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C-Level & Studying for the CISSP

One CTO tells us about his belated pursuit of a foundational infosecurity certification -- why he wanted it and what it took.

(image by cirodelia, via Adobe Stock)

Why does an IT professional seek a certificate in IT security? For many, it's a way for junior and mid-career pros to advance their careers and improve their "personal brand." For others, it's a requirement of their existing job. So when a C-level IT industry executive — one without security in his job title — decided that he needed a cybersecurity certification, Dark Reading asked why.

Tim Titus is chief technology officer at PathSolutions. With a job title that seldom requires new certifications, he nevertheless decided to pursue a CISSP. The Certified Information Systems Security Professional (CISSP), a certification granted by the International Information System Security Certification Consortium (ISC)², is one of the major certificates employers use to determine whether someone is qualified in IT security. Along with Certified Ethical Hacker (CEH), Certified Information Security Manager (CISM), CompTIA Security+, and SANS GIAC Security Essentials (GSEC), the CISSPs' combination of experience and examination is intended to provide assurance that someone knows what they're doing when it comes to IT security.

The 'Why'
Titus acknowledges that most people who would volunteer to bury their noses in test prep guides until their vision prescription changes are doing so merely to improve their employment opportunities.

In his case, however, it was to improve his professional knowledge and to benefit his company. Staff (even C-level executives) who hold professional certifications are seen as more credible and authoritative than those who don't.

Why the CISSP instead of another certification program? Titus says that peers and friends in the industry told him the CISSP is respected as a broadly based certificate in the field. It doesn't focus, he says, on any one vendor or area of concern, requiring testing on eight different areas of interest for each candidate.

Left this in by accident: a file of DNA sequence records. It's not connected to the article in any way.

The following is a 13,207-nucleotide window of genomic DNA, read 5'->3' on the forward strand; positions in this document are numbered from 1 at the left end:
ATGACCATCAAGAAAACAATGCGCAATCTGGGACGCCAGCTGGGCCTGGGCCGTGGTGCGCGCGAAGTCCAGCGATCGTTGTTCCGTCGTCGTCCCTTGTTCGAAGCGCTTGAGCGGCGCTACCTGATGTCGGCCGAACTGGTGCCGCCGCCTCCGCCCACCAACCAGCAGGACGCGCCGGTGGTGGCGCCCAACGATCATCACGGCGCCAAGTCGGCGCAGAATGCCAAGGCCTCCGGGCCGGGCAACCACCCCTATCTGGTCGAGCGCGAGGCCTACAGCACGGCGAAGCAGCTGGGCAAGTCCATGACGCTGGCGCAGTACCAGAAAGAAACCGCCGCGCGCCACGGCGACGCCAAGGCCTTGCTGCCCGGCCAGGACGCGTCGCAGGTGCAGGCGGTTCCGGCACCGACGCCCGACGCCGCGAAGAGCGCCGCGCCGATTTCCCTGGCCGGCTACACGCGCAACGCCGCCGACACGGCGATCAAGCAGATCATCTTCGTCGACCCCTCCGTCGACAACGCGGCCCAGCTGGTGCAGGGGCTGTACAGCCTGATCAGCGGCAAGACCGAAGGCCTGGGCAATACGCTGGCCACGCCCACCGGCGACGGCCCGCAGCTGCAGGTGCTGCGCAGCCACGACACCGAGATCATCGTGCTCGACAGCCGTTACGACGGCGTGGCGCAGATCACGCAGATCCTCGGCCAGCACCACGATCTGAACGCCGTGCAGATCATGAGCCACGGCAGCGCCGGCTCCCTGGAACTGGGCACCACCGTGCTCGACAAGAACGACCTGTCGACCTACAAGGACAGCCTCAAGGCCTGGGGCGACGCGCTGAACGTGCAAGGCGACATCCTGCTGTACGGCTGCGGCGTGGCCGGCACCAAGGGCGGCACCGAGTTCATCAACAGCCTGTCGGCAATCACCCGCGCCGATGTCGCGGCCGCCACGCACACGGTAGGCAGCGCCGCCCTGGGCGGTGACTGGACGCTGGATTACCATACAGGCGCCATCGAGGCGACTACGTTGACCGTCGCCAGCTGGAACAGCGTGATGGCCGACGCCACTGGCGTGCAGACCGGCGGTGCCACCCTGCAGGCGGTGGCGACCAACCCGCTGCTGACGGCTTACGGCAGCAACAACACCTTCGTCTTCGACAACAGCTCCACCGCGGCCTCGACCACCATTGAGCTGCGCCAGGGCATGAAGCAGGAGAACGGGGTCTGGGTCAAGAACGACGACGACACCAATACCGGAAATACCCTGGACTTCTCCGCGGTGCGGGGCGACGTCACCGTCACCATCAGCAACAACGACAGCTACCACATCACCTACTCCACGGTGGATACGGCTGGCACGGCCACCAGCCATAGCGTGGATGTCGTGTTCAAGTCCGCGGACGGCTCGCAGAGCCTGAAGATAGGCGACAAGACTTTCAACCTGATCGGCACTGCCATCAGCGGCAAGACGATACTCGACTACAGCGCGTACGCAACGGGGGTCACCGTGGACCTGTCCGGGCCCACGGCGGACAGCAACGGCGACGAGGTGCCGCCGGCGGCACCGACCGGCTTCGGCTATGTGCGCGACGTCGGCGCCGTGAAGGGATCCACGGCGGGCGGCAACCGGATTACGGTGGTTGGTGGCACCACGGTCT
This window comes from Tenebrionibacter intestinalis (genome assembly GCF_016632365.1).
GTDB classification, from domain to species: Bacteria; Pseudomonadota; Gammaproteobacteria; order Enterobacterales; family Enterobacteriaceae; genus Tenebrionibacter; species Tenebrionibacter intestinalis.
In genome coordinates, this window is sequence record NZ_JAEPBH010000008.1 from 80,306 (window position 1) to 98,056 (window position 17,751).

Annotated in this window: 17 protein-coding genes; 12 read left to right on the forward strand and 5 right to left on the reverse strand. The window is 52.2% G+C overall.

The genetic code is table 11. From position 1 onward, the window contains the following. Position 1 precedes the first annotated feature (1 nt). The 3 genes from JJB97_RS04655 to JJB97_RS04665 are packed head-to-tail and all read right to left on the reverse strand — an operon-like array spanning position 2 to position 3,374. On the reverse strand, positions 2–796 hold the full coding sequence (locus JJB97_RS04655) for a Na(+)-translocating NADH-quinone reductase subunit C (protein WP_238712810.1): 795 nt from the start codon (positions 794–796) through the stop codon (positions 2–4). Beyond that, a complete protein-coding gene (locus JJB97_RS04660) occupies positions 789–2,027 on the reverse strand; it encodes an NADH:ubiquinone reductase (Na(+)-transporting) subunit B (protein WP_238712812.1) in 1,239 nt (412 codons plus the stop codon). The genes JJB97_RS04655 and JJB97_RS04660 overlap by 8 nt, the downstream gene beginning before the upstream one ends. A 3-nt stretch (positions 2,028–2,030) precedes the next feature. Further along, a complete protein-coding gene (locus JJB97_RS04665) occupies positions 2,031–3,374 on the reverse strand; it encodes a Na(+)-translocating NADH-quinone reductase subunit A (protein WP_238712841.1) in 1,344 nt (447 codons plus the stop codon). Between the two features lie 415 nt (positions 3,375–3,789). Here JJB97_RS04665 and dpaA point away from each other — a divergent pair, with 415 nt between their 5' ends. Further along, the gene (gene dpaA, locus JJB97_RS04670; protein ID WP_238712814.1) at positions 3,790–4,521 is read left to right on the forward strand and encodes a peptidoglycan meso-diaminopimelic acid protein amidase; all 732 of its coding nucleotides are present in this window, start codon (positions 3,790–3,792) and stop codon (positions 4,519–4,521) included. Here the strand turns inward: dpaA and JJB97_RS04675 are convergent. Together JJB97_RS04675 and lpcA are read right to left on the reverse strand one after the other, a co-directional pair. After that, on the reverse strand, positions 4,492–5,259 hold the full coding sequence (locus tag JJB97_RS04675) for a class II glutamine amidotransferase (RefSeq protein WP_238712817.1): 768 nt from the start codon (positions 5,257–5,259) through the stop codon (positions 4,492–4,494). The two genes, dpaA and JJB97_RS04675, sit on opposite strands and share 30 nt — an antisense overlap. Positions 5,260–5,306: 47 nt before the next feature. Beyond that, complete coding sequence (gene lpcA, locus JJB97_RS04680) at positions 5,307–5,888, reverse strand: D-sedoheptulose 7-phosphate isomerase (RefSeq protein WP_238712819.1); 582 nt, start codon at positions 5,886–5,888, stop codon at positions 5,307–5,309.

"The CISSP is about teaching you how to think about security," Titus says, and to think about it within the context of the eight CISSP security domains. Security and risk management, asset security, security architecture and engineering, communications and network security, identity and access management, security assessment and testing, security operations, and software development security are the eight domains in which CISSP candidates will have to demonstrate knowledge before they pass the exam.

The Process
There are many different ways to prepare for the CISSP exam: self-study books and online courses, for example. Titus, however, went for a full emersion.

"I signed up for a boot camp, a $3,000 training camp, that was referred to me by one of the CISSPs I was friends with," he explains. The Monday to Saturday camp was, he says, a very high-quality experience.

Even before the bootcamp, though, Titus began working on the exam. He says that the bootcamp sent out their study material about six weeks before the actual camp; material that included the official (ISC)² study manual. Titus praises the quality of the material found in the manual and says that,

"I went out to Monterrey, got a hotel and I sat in the hotel for three days, effectively going cover to cover in that book," he says. The ability to spend 100% of his time focused on the material made his time in the course much more valuable, he feels.